It could be the case that scaled-up life support systems require less power on a per-person basis, but I find that assertion to not be credible because the power consumption is based upon pumping rates and electrical heating.  Electric motors / pumps circulate the atmosphere or water through the devices that scrub CO2 from the atmosphere or produce potable water from grey water.  Pump proportionally more atmosphere through the amine swing bed of CAMRAS, and you need more power.  Pump proportionally more grey water through the ionomer membranes of IWP, and you need more power.  Absent more power, there can be no increase in pressurized living space, nor the population size inhabiting the base / city.  A million people will need something along the lines of at least 26 NRG Stadiums to live in.

This entire endeavor appears to be utterly impractical with solar power alone, marginally feasible with nuclear power even though I still have my doubts about that, and probably only truly practical and economical with nuclear fusion, on account of the material input rates to sustain fusion vs fission vs photovoltaics.  You need at least several orders of magnitude more material input with solar, and about an order of magnitude less input with nuclear fusion vs nuclear fission.  If this was going to be practical to do with photovoltaics or nuclear fission, then we should ask why we haven't already established a city or even a tiny crewed base on the moon.  We had the technology to go to the moon about a decade before I was born.  Five decades later, there's still no moon base to test out all these ideas we have about what we can or can't do, what humans can or can't tolerate in terms of gravity, etc.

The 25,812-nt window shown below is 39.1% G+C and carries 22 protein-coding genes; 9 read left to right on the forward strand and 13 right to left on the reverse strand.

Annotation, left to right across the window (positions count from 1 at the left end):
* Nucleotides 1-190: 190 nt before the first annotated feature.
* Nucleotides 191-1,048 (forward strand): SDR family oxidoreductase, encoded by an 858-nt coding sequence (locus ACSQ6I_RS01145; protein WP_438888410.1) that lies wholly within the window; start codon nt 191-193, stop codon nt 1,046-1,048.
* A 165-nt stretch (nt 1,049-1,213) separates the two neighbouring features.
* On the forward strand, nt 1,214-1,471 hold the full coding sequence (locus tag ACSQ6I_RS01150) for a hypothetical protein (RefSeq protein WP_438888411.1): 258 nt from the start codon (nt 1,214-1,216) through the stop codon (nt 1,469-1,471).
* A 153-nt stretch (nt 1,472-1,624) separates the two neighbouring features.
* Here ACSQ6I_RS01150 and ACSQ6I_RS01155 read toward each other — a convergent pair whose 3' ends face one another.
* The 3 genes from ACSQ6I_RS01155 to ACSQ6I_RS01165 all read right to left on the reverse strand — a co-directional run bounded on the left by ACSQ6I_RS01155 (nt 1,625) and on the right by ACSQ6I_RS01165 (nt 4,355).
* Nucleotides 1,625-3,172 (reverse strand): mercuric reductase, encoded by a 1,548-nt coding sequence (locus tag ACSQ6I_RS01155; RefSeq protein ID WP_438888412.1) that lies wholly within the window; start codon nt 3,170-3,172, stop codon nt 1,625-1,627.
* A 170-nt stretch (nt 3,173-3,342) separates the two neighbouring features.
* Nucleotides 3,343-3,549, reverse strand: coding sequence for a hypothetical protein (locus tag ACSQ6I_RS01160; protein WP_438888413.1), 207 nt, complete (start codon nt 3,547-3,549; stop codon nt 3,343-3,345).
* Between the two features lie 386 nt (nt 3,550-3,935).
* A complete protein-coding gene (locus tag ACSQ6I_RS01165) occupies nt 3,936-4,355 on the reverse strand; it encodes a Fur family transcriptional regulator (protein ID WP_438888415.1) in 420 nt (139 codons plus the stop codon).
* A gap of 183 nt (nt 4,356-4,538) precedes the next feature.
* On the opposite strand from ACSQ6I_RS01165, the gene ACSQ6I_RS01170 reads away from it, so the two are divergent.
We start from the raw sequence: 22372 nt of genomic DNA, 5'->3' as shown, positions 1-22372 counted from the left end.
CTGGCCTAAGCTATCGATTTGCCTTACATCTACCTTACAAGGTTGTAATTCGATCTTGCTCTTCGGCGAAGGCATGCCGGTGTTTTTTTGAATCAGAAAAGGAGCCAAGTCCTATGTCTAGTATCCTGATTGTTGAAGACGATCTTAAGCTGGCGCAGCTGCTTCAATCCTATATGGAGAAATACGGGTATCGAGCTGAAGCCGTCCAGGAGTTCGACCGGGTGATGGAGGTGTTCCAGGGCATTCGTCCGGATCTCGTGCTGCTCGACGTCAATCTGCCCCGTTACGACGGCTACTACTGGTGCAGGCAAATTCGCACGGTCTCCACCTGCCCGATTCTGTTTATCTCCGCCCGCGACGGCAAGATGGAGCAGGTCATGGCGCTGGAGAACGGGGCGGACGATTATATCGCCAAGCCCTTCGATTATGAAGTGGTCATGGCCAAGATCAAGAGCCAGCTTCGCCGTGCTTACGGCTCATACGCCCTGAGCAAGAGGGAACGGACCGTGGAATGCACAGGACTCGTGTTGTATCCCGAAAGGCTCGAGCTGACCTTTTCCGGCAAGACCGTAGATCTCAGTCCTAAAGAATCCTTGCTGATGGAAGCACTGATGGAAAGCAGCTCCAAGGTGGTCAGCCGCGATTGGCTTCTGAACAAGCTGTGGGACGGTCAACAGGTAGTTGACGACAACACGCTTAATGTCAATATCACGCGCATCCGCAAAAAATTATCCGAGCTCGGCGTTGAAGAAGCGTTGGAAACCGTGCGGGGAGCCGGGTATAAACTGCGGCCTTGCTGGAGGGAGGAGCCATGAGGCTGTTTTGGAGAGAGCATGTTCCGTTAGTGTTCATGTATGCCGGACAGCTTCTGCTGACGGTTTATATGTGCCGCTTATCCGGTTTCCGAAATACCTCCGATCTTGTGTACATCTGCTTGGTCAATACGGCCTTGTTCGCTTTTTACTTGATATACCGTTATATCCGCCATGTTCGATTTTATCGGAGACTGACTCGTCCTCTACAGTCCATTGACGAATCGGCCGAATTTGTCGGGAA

Last edited by louis (2021-04-09 12:30:42)


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#68 2021-04-09 12:49:21

kbd512
Administrator
Registered: 2015-01-02
Posts: 4,612

Re: Settlement design

Louis,

CAMRAS is space flight-qualified.  IWP is space flight qualified.  No other system that provides a breathable atmosphere or clean drinking water, that also consumes less power, is space flight qualified.  I showed you my math and my sources.  I've repeatedly asked you to do the same thing.

There is no grass on Mars.  If you dump solar panels in the dust there, they get thoroughly coated with dust in short order, due to static electricity build-up on the face of the array, and then they quit producing power, so that's not a practical solution, certainly not a long-term solution.  We've been over this before.

If you're specifying new pieces of hardware that use less power to provide life support functions, then name the hardware and the test data source showing that it works and how much power it consumes.

I'm done responding until you show your work.

Edit:

One last note.  We don't build cities based upon "what we might find when we get there".  We build based upon what we know we have to work with, that's physically sitting in our inventory stockpile.  We know that we're building absolutely everything from scratch on Mars.

Last edited by kbd512 (2021-04-09 12:58:19)

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#69 2021-04-09 15:51:35

louis
Member
From: UK
Registered: 2008-03-24
Posts: 6,858

Re: Settlement design

Kbd,

My maths suggests there is somewhere you've gone wrong in your calculations.

53.38 kms x 53.38 kms = 53380 metres x 53380 metres = 2,849,424,400 sq. metres.

2,849,424,400 sq. metres divided by 1 million gives a per capita figure of 2,849 sq metres per person.

On Mars with maybe 25% efficiency this per capita PV panel figure could maybe generate 1424 Kwhes per person per sol (assuming 0.5 Kwh being generated per sq. metre). Assuming a 25% reduction for energy storage, that would give a useable 1068 KwHs per sol per person. That would equate to about 43 Kwes constant per person, not the 3.7 Kwes you mention.

You figures might be about by a factor of ten as far as I can see.

I have other observations...